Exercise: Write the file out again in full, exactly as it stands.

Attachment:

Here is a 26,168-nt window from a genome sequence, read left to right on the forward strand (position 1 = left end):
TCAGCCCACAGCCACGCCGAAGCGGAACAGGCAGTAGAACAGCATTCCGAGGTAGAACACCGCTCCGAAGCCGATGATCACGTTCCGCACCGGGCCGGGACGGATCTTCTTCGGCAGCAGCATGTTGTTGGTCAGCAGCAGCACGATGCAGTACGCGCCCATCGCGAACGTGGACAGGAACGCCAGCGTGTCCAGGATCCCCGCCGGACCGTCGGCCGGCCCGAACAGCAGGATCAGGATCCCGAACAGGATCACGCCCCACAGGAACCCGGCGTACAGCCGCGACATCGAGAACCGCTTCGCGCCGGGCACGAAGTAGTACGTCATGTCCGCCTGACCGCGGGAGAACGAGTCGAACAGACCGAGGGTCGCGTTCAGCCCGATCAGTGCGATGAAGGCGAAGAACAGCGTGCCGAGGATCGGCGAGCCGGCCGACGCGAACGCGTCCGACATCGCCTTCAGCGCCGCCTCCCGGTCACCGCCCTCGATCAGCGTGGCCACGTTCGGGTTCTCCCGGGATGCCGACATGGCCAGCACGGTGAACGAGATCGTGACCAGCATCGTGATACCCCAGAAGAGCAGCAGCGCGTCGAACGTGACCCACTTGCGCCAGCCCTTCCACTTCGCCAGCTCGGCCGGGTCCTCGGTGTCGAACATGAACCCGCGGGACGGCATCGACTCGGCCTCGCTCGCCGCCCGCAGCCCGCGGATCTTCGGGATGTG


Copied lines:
Here is a 26,168-nt window from a genome sequence, read left to right on the forward strand (position 1 = left end):
TCAGCCCACAGCCACGCCGAAGCGGAACAGGCAGTAGAACAGCATTCCGAGGTAGAACACCGCTCCGAAGCCGATGATCACGTTCCGCACCGGGCCGGGACGGATCTTCTTCGGCAGCAGCATGTTGTTGGTCAGCAGCAGCACGATGCAGTACGCGCCCATCGCGAACGTGGACAGGAACGCCAGCGTGTCCAGGATCCCCGCCGGACCGTCGGCCGGCCCGAACAGCAGGATCAGGATCCCGAACAGGATCACGCCCCACAGGAACCCGGCGTACAGCCGCGACATCGAGAACCGCTTCGCGCCGGGCACGAAGTAGTACGTCATGTCCGCCTGACCGCGGGAGAACGAGTCGAACAGACCGAGGGTCGCGTTCAGCCCGATCAGTGCGATGAAGGCGAAGAACAGCGTGCCGAGGATCGGCGAGCCGGCCGACGCGAACGCGTCCGACATCGCCTTCAGCGCCGCCTCCCGGTCACCGCCCTCGATCAGCGTGGCCACGTTCGGGTTCTCCCGGGATGCCGACATGGCCAGCACGGTGAACGAGATCGTGACCAGCATCGTGATACCCCAGAAGAGCAGCAGCGCGTCGAACGTGACCCACTTGCGCCAGCCCTTCCACTTCGCCAGCTCGGCCGGGTCCTCGGTGTCGAACATGAACCCGCGGGACGGCATCGACTCGGCCTCGCTCGCCGCCCGCAGCCCGCGGATCTTCGGGATGTG